Bilingual novel word learning in sentence contexts
According to the Instance-based framework of adult vocabulary learning, each time a learner encounters a new word in context, an episodic memory trace, containing the word itself and the surrounding context, is formed. Previous research has demonstrated an advantage in memory for words encountered in a variety of semantic contexts. This advantage occurs because distinctive contexts generate more distinctive memory traces. While research has demonstrated that a variety of contextual characteristics are encoded (e.g. semantic context, modality, and language), it is unknown whether varying the language context in which a word is encountered has a similar benefit on memory for new words. Across two experiments, highly proficient Spanish-English bilinguals studied rare cognates in sentences in both languages. At test, they were asked to generate meanings and recognize semantically related and unrelated word pairs containing studied words. In Experiment 1, participants studied words and were tested visually. In Experiment 2, participants studied words and were tested auditorily. Across both experiments, an advantage in generating meanings of words learned in different semantic contexts was observed in both the L1 and L2. However, no additive effects of language variation of encounters with words at study were directly observed. This is the first study to explicitly test the context variability hypothesis in bilinguals’ L2, as well as in the auditory modality. The results are discussed within an instance-based theoretical perspective, drawing from literature on bilingual conceptual access.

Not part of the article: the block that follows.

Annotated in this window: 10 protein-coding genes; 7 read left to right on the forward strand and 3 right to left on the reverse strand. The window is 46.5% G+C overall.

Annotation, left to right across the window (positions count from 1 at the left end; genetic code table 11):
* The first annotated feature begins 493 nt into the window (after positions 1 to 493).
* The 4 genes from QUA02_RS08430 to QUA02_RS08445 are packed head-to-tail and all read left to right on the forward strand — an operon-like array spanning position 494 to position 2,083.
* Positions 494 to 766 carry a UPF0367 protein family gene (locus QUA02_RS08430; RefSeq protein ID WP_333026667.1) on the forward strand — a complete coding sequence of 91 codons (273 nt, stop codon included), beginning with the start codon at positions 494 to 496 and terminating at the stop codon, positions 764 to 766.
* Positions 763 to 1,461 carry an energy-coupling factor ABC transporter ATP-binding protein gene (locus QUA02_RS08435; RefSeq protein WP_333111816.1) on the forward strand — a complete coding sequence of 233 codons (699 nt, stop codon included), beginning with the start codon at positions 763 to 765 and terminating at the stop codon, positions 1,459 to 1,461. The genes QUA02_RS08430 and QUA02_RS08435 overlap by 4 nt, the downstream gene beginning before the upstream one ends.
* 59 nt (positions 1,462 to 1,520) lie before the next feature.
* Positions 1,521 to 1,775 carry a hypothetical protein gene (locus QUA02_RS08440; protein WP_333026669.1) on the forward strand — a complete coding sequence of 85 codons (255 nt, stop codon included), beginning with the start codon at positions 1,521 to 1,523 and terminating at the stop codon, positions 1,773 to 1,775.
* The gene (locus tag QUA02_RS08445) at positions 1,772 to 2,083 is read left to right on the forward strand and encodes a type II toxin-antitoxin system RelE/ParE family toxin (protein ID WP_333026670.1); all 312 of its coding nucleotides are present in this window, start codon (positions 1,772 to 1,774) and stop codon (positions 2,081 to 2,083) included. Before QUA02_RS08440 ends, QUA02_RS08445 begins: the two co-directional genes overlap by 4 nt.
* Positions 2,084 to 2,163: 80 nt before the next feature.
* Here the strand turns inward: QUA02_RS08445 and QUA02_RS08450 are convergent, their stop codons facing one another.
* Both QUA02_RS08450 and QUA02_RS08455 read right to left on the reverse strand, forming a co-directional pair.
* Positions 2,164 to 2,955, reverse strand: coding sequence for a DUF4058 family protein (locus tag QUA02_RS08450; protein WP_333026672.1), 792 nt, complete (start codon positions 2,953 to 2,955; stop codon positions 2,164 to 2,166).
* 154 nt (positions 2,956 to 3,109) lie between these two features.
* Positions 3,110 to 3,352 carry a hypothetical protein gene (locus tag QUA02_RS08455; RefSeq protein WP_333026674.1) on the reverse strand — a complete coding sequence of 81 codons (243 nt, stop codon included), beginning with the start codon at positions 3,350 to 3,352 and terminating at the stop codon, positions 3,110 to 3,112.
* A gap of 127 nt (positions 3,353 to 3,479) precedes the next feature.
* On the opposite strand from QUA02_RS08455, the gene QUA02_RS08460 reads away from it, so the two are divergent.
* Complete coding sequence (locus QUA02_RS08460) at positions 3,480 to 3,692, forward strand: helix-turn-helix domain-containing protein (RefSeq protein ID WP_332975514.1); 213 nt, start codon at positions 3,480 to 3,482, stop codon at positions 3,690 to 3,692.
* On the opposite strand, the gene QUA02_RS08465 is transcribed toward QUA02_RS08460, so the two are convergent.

Bilingual education|Cognitive psychology
Lauro, Justin Gerald, "Bilingual novel word learning in sentence contexts" (2017). ETD Collection for University of Texas, El Paso. AAI10619698.